Updated: April 14, 2020 12:56:32 pm
Apple and Google have said that governments will not be allowed to force users to rely on the upcoming Bluetooth-based contact tracing feature for COVID-19 that was announced last week. Apple and Google are working together to implement COVID-19 contact tracing at a software level on their smartphones. Now representatives from the two companies have revealed more details about how this will work.
Govts cannot force people to use this technology
When Apple and Google had first announced this technology on Friday, they had made it clear that this would be an ‘opt-in’ feature meaning the user would have to consent to this. But in order to confirm the diagnosis of someone being COVID-19 positive, a user would have to rely on an app, which will be from a recognised public health authority. Both companies have confirmed that the governments cannot make it compulsory for citizens to use these apps.
Software push coming in May
According to a report in TechCrunch, the software update which will bring this feature will start rolling out in May. The report notes that Apple will roll out the update for most iOS devices, which as we’ve noted in the past will be easier given a majority of devices are already on the latest iOS 13 version. Google on its part revealed it will push out the update via the Play Services, and it will work on devices running Android 6.0 or newer. Google Play services are a core part of Android and a direct update means that it won’t be dependent on OEMs or carriers to push out the update.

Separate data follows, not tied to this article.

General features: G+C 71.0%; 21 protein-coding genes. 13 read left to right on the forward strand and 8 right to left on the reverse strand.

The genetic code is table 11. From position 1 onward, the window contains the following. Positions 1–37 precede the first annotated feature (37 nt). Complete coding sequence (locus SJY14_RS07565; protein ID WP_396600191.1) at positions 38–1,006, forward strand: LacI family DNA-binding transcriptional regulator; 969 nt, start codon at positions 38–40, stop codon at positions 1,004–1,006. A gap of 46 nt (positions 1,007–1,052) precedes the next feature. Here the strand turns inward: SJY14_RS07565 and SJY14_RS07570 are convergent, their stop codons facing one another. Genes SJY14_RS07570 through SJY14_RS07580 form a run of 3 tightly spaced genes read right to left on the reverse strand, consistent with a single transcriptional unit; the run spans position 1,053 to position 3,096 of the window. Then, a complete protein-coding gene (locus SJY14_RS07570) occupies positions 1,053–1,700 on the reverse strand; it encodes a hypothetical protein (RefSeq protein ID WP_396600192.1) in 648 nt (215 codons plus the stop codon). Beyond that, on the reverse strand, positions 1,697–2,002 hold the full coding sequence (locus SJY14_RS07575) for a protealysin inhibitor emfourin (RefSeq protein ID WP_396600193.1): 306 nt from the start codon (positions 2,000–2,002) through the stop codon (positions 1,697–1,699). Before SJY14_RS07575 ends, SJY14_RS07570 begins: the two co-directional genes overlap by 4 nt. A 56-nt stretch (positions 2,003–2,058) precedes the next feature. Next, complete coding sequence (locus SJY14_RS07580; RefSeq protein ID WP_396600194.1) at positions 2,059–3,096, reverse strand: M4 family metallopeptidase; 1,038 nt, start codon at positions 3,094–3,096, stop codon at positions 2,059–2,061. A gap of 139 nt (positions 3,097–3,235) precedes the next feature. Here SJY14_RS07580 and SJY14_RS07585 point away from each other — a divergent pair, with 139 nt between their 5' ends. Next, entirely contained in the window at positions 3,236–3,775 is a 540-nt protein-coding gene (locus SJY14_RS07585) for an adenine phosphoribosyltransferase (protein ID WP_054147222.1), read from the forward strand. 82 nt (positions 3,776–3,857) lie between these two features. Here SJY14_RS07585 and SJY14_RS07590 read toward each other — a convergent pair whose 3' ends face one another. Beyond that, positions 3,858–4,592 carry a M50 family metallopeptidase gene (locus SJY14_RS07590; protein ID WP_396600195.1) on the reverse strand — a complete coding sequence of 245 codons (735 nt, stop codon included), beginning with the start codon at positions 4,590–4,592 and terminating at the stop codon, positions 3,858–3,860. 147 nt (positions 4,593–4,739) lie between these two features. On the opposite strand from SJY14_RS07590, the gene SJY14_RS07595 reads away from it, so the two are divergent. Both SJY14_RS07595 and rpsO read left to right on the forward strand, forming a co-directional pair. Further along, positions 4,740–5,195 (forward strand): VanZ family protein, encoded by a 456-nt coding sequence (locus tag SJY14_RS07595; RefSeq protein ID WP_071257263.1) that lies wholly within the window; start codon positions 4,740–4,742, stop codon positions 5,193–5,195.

Only Govt apps will use the APIs
Google and Apple will also be pushing out the API or application programming interface to support the contact-tracking software. But only COVID-19 tracing apps built by governments or public health authorities will be allowed to use these APIs. Further, users have to agree to opt-in to the system for COVID-19 tracing. Apple and Google again reiterated that names and locations will not be shared or stored, according to Bloomberg.
Will work up to 15 feet away
As pointed out earlier, the system relies on Bluetooth technology to help with the COVID-19 tracing. According to Bloomberg, the companies revealed that the system would record contact when smartphone users are within “a couple of feet of each other for up to 10 minutes” or within 15 feet of each other.
On Privacy, data storage
As it was revealed earlier, the data will be processed on the device itself, though it will be ‘relayed’ through servers run by the health organisations, but not stored in any centralised database, according to TechCrunch.
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